Add to this a severe recession in the colonies brought on by unbridled spending financed with unsustainable personal indebtedness and, not surprisingly, acts of resistance to British taxation - such as the Boston Tea Party - were organized mainly by smugglers, artisans, and shopkeepers. Secret groupings, such as the Sons of Liberty resorted to violence and intimidation to achieve their (mostly economic but disguised as "patriotic") goals. Even women got involved in a "buy American" campaign of boycotting British goods.
Many British merchants, bankers, politicians, intellectuals, and journalists supported the colonies against the crown - each group for its own reasons. The merchants and bankers, for instance, were terrified of a mooted unilateral debt moratorium to be declared by the colonies if and when militarily attacked. Others found it distasteful to kill and maim white British subjects (as the insurgents were). Yet others resisted imperialism, the monarchy, taxes, or all three. Even within the British Army there was strong dissent and the campaign against the rebellious colonies was carried out half-heartedly and lackadaisically. On the other hand, British die-hards, such as Samuel Johnson, demanded blood ("I am willing to love all Mankind, except an American").
The denizens of the colonies tried, till the last moment, to avert a constitutional (and, consequently, military) crisis. They suggested a model of two semi-autonomous nations (the United Kingdom and the colonies), united by the figurehead of the King. But it was too little and way too late. Violent clashes between the citizenry and British units started as early as October 1765 with the First Nonimportation Movement, directed against the Stamp Act. They continued with the Boston Massacre (five dead) in 1770; the attack on the British customs ship, the Gaspée, in Rhode Island, in 1772; and the Boston Tea Party in 1773.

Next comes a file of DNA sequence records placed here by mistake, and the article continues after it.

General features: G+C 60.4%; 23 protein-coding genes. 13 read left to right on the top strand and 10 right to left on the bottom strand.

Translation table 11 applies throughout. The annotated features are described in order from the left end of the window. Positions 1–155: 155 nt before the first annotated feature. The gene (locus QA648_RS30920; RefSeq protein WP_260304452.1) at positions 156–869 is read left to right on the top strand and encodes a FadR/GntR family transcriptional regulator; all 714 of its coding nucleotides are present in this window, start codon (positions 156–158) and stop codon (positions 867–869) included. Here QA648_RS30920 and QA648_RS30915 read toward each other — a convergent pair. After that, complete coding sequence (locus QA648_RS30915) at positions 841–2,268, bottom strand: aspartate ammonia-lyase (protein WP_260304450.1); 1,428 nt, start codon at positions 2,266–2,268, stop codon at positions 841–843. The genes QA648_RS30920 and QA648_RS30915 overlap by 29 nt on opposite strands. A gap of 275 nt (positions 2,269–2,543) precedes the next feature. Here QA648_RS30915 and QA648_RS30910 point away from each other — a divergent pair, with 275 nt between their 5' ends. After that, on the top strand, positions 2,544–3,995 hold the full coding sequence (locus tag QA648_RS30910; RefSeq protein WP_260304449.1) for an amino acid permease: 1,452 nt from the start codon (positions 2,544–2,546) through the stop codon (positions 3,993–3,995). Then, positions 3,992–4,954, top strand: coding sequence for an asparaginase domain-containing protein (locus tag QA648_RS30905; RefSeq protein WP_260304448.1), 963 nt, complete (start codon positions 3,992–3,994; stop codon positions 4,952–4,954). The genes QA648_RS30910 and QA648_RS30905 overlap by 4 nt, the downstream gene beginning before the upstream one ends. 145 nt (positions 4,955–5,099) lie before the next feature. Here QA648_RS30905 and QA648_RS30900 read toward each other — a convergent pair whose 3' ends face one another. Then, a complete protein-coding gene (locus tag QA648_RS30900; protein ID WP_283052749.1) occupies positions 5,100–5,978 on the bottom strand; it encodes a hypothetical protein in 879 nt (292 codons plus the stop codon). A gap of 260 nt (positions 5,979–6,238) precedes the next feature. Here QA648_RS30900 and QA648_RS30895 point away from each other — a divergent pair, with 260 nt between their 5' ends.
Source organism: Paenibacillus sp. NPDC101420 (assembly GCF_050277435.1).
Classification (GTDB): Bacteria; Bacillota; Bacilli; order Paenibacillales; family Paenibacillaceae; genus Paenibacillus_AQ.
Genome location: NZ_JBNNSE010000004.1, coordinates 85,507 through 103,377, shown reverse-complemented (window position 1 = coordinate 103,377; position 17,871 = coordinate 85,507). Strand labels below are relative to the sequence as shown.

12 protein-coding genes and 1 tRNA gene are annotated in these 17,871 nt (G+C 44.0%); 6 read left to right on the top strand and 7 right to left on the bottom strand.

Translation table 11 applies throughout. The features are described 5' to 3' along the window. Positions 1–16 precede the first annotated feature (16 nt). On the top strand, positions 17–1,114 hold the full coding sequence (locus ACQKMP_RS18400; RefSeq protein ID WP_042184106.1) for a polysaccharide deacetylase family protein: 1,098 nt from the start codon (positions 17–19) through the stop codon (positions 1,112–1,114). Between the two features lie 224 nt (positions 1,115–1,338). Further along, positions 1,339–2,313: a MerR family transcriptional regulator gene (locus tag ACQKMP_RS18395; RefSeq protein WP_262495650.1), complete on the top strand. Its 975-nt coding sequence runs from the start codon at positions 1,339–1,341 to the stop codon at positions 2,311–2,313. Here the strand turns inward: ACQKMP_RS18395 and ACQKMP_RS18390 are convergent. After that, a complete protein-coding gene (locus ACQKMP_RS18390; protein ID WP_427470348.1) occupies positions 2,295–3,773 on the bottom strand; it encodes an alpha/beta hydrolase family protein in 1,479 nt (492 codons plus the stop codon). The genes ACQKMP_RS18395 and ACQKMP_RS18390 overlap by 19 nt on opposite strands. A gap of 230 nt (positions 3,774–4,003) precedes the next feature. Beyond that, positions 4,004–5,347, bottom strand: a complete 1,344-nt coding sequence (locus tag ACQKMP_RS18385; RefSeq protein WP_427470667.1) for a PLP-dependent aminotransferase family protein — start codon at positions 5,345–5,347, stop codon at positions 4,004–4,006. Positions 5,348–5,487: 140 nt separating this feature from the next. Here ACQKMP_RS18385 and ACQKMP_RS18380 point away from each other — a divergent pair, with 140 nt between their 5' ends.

In April 1775, General Gage, governor and military commander of Massachusetts, suffered a humiliating defeat in a skirmish in Concord and Lexington. The Patriots were alerted to his movements by Paul Revere who rode all night to inform them that the "regulars (not the British, as the legend has it) are coming." He was one of many such scouts.
The Loyalists fielded 50-55,000 armed men and the Patriots countered by organizing "militias" - irregular units of ill-trained and undisciplined volunteers. The Continental Army was established only in June 1775, under the command of George Washington, a veteran of the French and Indian War. At their peak, the rebels mastered less than 100,000 men in arms - only 25-30,000 of which were on active duty at any given time.
The Continental Army was, in the words of General Philip Schuyler of New York “weak in numbers, dispirited, naked, destitute of provisions, without camp equipage, with little ammunition, and not a single piece of cannon.” Late pay caused frequent mutinies and desertions. In 1783, Washington had to personally intervene to prevent a military coup. Only repeated promises of cash bonuses and land grants kept this mob of youngsters, foreigners, and indentured servants intermittently cohesive.
Still, they outnumbered the British and the "Hessians" - the 30,000 German mercenaries who participated in the 8 years of fighting. In all of North America, the British had 60,000 soldiers as late as 1779. They had to face a growing presence of hostile French, Spanish, and Dutch armies, supplies, and navies. The Native-Americans (Indians) supported mostly the British, especially west of the Appalachians. This provoked numerous massacres by the Patriots.
The War spread to other parts of the world: the Gulf Coast, the Caribbean, India, the Netherlands, the Mediterranean. The US Navy even invaded the British port of Whitehaven in 1778.
The conflict affected the civilian population as well with both sides committing war crimes and atrocities aplenty. With many men gone, women took over traditionally male roles and vocations, such as farming. Hyperinflation - brought on by $500 million in newly minted and printed money - led to mob scenes as storekeepers were attacked and warehouses looted.
The blacks largely sided with the British - but many joined the Patriots and, thus, won their freedom after the war. Virginia planters alone manumitted 10,000 slaves. By 1800, slavery was abolished in all the states north of Delaware.
All told, less than 7000 Patriots died in battle (and 8500 wounded). About 1200 Germans perished, too. No one knows how many British troops, Indians, and other combatants paid with their lives in this protracted conflict. About 100,000 Loyalists emigrated to Canada and thousands others (mainly of African ancestry) went to Sierra Leone and the Bahamas. They were all fully compensated for the property they left behind in what came to be known as the United States of America (USA).